FC SANKT PAULI – Football of Politics
Who are FC St Pauli?
FC St Pauli are a football club situated in the district of St Pauli, Hamburg, Germany. Their home ground is the 30,000 capacity Millerntor Stadion. They play in the second league (2 Bundesliga) having, in recent years, been in the regional league (Regionalliga) and the top tier (Bundesliga). Success in terms of titles (showy hubcaps) and trophies (bejazzled goblets) has been ‘modest’ (ahem) but FC St Pauli are more than just what happens on the field.
What is special about FC St Pauli?
Since the mid-80s when squatters, students and artists moved into the then run down area of St Pauli the fanbase has become heavily politicised – fighting for the rights of all football fans and opposing all forms of discrimination. For example, the Club was the first to ban far-right support in its stands and to fly the LGBT flag above the ground, and is committed to fighting racial intolerance, homophobia, sexism etc. Many fans are also opposed to rampant commercialism/corporatisation of football and it can be a delicate balancing act between these ‘social romantics’ and the ‘pragmatists’ who argue a need to have some commercial involvement to bring in the income to allow the Club to improve its facilities and grow. What this does mean is that there is an ongoing and exciting dynamic between the Club and fans. The fans have a role in the running of club as, under the German football model, fans must have 51% share of the club. Oh, you can also stand on the terraces and drink beer and/or smoke, if you like that sort of thing. Tickets prices are affordable too. [See Tickets for information on getting tickets].
Listen to Sven Brux – fan who was part of the change in the 80s and now head of security (yes, ‘poacher turned gatekeeper’ 😉 ) – talk about the early days and now on bbc radio (9mins) : Sporting Witness
Football and Politics
There are those who think football and politics should not mix and those who think that football, as a community, can be a force for social good for all rather than an opportunity to line the pockets of select individuals. FC St Pauli are often cited as a club that has clearly shown its colours whilst critics denigrate it’s popularity as watered down radicalism for the consumer left Some former Pauli fans – even those involved in its radical past – have drifted to the amateur club Altona 93 in protest at Pauli’s ‘commercialism’. (Oddly enough Altona 93 have a friendship with Dulwich Hamlet FC, formed in the same year). However, there is denying the worldwide support that St Pauli has with fans and fanclubs that are registered with Pauli all over the globe – this is something that is welcomed and recognised by the club and its Fanladen project has a remit to cater for overseas fans.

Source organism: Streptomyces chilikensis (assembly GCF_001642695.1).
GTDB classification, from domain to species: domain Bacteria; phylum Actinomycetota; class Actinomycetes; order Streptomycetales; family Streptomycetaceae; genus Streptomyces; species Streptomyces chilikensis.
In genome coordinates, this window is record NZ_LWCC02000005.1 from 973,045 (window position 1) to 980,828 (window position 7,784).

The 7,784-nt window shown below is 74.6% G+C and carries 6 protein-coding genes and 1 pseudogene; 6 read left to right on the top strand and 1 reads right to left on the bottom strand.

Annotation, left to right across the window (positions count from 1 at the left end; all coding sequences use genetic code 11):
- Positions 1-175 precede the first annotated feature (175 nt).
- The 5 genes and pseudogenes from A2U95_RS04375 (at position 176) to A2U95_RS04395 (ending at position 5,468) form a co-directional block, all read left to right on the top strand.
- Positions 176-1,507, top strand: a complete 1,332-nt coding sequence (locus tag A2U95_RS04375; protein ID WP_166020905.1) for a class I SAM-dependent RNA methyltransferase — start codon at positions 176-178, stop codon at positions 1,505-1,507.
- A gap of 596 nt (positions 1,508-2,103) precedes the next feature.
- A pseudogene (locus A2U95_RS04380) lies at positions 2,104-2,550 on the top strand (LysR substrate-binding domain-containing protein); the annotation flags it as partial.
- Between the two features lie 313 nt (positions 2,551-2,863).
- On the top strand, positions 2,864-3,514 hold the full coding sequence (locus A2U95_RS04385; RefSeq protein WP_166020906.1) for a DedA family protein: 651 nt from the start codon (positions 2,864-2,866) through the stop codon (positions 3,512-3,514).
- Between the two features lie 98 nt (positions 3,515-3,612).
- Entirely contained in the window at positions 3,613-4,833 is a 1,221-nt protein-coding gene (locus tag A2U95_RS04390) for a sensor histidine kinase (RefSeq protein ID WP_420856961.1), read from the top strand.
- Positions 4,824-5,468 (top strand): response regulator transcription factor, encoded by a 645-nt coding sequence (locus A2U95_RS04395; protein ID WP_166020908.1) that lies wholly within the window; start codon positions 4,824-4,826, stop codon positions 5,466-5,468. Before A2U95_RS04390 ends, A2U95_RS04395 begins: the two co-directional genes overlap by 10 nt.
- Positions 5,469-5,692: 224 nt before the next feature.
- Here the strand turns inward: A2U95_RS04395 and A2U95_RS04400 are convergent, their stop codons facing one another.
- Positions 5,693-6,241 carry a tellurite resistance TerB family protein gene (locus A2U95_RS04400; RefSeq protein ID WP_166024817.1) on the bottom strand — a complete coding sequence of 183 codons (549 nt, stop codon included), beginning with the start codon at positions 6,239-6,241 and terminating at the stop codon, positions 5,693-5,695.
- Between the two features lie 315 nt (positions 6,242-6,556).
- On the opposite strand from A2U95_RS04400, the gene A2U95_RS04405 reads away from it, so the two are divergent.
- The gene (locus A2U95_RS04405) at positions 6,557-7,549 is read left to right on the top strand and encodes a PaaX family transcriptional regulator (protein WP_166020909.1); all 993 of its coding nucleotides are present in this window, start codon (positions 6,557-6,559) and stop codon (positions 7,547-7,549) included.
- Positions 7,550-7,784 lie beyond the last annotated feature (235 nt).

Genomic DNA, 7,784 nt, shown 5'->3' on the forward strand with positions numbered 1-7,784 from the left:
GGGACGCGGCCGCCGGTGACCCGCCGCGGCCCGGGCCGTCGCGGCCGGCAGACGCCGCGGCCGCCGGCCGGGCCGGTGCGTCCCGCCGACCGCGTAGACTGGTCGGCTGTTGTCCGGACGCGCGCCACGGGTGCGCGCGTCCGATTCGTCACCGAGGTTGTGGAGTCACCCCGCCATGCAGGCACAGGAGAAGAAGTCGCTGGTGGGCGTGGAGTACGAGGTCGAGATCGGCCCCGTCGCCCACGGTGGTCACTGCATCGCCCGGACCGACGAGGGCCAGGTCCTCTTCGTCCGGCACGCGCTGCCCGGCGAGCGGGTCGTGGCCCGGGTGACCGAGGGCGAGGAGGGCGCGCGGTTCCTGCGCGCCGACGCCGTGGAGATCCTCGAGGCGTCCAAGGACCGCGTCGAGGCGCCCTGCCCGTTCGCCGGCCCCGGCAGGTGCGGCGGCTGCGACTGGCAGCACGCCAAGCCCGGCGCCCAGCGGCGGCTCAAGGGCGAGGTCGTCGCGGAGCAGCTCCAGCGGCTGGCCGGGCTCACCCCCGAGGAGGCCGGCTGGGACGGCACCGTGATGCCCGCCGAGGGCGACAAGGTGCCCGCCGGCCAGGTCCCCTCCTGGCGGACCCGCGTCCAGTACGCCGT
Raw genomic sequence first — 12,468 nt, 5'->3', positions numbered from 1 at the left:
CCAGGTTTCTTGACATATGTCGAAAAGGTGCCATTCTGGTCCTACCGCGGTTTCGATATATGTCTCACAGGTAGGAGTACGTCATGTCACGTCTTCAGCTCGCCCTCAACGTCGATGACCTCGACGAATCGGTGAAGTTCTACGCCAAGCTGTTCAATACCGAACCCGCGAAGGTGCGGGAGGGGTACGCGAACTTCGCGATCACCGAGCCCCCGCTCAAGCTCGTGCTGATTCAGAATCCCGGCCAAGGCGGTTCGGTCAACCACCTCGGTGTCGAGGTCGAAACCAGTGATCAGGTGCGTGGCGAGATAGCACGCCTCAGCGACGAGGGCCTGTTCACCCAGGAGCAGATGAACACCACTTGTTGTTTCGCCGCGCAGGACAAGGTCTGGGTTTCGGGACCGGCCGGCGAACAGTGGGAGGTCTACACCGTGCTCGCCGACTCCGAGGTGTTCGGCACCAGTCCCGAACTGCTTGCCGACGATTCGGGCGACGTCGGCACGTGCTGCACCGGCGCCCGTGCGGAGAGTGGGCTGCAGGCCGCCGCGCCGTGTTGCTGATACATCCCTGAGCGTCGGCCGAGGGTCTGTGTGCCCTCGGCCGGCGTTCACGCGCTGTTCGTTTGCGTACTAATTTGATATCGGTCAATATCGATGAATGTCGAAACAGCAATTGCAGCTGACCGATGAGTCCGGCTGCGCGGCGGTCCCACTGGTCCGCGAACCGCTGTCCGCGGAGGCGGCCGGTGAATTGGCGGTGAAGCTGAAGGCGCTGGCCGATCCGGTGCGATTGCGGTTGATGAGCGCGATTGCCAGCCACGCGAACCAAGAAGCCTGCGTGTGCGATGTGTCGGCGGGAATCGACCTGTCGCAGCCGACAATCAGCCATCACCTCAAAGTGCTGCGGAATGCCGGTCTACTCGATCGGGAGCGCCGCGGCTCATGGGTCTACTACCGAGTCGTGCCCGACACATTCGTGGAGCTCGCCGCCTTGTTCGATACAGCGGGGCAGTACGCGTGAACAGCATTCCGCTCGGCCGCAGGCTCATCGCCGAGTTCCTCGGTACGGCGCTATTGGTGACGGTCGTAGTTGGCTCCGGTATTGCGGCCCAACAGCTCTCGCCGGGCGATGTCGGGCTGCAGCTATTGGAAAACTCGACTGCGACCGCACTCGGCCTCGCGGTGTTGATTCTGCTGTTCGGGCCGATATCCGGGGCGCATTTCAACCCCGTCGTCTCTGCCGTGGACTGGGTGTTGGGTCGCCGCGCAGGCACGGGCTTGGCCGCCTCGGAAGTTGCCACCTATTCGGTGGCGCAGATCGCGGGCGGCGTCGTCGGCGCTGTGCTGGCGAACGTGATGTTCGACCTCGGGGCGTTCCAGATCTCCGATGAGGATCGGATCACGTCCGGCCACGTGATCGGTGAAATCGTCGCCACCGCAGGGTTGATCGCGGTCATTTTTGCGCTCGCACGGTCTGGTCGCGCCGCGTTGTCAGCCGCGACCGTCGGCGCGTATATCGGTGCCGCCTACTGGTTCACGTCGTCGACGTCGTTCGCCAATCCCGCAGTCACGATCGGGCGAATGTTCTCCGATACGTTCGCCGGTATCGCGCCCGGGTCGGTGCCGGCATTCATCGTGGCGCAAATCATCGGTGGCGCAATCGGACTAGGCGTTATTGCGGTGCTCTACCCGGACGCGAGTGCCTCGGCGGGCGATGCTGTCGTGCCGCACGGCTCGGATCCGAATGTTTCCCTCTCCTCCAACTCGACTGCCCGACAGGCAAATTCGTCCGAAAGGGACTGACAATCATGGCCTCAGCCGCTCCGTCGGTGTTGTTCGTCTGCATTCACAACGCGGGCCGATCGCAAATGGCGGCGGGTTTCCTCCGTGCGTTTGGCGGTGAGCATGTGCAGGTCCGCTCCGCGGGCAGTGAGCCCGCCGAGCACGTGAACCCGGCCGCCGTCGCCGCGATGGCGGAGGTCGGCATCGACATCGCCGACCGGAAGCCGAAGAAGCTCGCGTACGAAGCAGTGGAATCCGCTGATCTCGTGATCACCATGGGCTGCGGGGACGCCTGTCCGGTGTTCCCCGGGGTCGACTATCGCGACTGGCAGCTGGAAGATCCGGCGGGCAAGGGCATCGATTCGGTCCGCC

St Pauli are not alone in mixing their politics with sport. Campaigns like Football Fans Against Homophobia (started by fans at Tennis Borussia in Berlin), and organisations like FARE which support grass roots campaigns to combat discrimination as well as highlighting incidents of racism and intolerance at high levels of the game, and amateur sports clubs like Roter Stern Leipzig, and Babelsberg 03 in Germany and fans such as east london’s Clapton Ultras and also south London’s Dulwich Hamlet’s Dultras show there is groundswell of support for such initiatives. Long may that continue.
As the stand at the Millerntor clearly states – Kein Fussball den Faschisten!
Bundesliga (English version) – Official website for the football league
Kicker (2Bundesliga) – Sports website (good source for fixtures, results, tables, news and info, covering national and regional leagues). This link is to 2Bundesliga pages.
Football & Politics (Other)
Fan Action Network (FAN) – An initiative for a better deal for football fans in UK
FARE Network – Fighting against discrimination in football in Europe
Football Fans Against Homophobia (English Facebook group) /
Fussball Fans Gegen Homophobie (German site)